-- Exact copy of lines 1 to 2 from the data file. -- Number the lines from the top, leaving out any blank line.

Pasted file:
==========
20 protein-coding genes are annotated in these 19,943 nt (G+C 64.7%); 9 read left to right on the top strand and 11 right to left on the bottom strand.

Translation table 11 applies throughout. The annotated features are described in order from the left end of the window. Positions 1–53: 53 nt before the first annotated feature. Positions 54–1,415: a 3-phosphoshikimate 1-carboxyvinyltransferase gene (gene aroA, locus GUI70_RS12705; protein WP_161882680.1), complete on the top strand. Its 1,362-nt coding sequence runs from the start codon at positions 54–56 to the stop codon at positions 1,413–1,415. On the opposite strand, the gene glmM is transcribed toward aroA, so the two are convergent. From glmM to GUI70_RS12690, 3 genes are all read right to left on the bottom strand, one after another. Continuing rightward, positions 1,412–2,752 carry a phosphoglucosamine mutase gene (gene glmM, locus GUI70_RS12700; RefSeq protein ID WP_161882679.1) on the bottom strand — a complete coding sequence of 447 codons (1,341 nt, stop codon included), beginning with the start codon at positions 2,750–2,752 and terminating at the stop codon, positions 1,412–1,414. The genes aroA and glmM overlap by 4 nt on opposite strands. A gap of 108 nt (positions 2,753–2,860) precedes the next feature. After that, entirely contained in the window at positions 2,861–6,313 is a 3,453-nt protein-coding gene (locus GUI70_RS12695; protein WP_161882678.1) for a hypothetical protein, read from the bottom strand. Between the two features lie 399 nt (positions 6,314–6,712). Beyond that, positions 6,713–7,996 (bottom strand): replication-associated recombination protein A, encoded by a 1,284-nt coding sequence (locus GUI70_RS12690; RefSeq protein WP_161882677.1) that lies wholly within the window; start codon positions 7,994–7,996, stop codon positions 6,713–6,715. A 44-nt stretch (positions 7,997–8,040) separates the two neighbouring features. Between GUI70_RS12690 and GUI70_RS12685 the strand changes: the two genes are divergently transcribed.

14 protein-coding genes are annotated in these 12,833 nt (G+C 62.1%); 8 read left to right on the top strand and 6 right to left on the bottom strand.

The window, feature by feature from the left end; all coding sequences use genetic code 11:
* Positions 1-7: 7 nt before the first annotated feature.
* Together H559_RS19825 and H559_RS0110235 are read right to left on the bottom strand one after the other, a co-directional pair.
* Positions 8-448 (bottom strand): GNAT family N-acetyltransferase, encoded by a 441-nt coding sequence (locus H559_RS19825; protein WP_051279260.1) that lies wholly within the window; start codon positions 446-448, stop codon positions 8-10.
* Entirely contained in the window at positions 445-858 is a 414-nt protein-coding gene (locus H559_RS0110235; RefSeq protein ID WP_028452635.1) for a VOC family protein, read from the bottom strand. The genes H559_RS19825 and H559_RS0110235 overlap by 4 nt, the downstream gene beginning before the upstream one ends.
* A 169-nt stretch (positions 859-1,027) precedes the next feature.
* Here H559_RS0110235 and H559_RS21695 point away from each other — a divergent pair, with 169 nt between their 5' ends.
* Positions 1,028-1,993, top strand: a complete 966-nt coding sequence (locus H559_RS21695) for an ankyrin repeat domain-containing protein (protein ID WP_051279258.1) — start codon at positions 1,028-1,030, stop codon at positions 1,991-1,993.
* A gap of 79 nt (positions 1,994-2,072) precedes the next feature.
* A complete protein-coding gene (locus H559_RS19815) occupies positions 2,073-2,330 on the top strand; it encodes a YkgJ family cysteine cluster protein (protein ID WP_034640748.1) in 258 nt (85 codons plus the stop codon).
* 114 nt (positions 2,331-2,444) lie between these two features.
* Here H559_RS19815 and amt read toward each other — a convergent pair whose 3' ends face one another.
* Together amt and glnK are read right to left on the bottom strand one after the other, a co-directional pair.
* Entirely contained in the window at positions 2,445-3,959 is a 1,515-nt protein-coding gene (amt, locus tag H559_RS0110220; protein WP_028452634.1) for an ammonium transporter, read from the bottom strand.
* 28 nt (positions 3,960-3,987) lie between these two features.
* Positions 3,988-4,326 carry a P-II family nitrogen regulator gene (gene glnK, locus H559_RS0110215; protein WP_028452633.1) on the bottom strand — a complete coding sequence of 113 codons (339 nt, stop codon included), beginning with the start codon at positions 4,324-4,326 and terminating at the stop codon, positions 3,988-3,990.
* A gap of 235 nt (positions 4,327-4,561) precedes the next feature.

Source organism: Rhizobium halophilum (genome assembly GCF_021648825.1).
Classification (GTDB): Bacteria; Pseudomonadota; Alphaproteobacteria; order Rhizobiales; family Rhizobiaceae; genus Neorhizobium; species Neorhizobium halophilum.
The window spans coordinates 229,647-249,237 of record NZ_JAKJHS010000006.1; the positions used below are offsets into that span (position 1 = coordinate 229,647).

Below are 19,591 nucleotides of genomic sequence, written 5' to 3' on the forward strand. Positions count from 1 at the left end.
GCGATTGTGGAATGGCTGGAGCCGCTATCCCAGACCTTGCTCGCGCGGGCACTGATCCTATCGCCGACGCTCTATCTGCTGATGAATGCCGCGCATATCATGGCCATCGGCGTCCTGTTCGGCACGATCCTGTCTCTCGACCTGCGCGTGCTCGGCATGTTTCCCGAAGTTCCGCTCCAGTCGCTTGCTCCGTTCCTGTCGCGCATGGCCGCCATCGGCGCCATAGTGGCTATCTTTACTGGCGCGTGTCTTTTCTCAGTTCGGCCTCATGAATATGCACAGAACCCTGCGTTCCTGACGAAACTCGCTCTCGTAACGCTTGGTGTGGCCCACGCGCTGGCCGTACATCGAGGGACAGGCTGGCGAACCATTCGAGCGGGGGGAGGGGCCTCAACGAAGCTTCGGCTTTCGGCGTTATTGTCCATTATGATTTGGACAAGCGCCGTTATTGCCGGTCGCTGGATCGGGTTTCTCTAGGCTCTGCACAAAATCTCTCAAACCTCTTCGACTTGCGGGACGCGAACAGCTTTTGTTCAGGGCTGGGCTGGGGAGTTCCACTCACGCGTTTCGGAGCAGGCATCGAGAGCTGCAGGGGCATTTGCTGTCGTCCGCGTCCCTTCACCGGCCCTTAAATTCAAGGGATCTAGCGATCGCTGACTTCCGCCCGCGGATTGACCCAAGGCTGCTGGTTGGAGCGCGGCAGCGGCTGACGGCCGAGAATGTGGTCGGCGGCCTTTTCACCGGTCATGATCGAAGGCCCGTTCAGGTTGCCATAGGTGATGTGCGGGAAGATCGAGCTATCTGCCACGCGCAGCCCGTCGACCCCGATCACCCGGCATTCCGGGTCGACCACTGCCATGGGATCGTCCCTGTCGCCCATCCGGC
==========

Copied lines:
20 protein-coding genes are annotated in these 19,943 nt (G+C 64.7%); 9 read left to right on the top strand and 11 right to left on the bottom strand.

Translation table 11 applies throughout. The annotated features are described in order from the left end of the window. Positions 1–53: 53 nt before the first annotated feature. Positions 54–1,415: a 3-phosphoshikimate 1-carboxyvinyltransferase gene (gene aroA, locus GUI70_RS12705; protein WP_161882680.1), complete on the top strand. Its 1,362-nt coding sequence runs from the start codon at positions 54–56 to the stop codon at positions 1,413–1,415. On the opposite strand, the gene glmM is transcribed toward aroA, so the two are convergent. From glmM to GUI70_RS12690, 3 genes are all read right to left on the bottom strand, one after another. Continuing rightward, positions 1,412–2,752 carry a phosphoglucosamine mutase gene (gene glmM, locus GUI70_RS12700; RefSeq protein ID WP_161882679.1) on the bottom strand — a complete coding sequence of 447 codons (1,341 nt, stop codon included), beginning with the start codon at positions 2,750–2,752 and terminating at the stop codon, positions 1,412–1,414. The genes aroA and glmM overlap by 4 nt on opposite strands. A gap of 108 nt (positions 2,753–2,860) precedes the next feature. After that, entirely contained in the window at positions 2,861–6,313 is a 3,453-nt protein-coding gene (locus GUI70_RS12695; protein WP_161882678.1) for a hypothetical protein, read from the bottom strand. Between the two features lie 399 nt (positions 6,314–6,712). Beyond that, positions 6,713–7,996 (bottom strand): replication-associated recombination protein A, encoded by a 1,284-nt coding sequence (locus GUI70_RS12690; RefSeq protein WP_161882677.1) that lies wholly within the window; start codon positions 7,994–7,996, stop codon positions 6,713–6,715. A 44-nt stretch (positions 7,997–8,040) separates the two neighbouring features. Between GUI70_RS12690 and GUI70_RS12685 the strand changes: the two genes are divergently transcribed.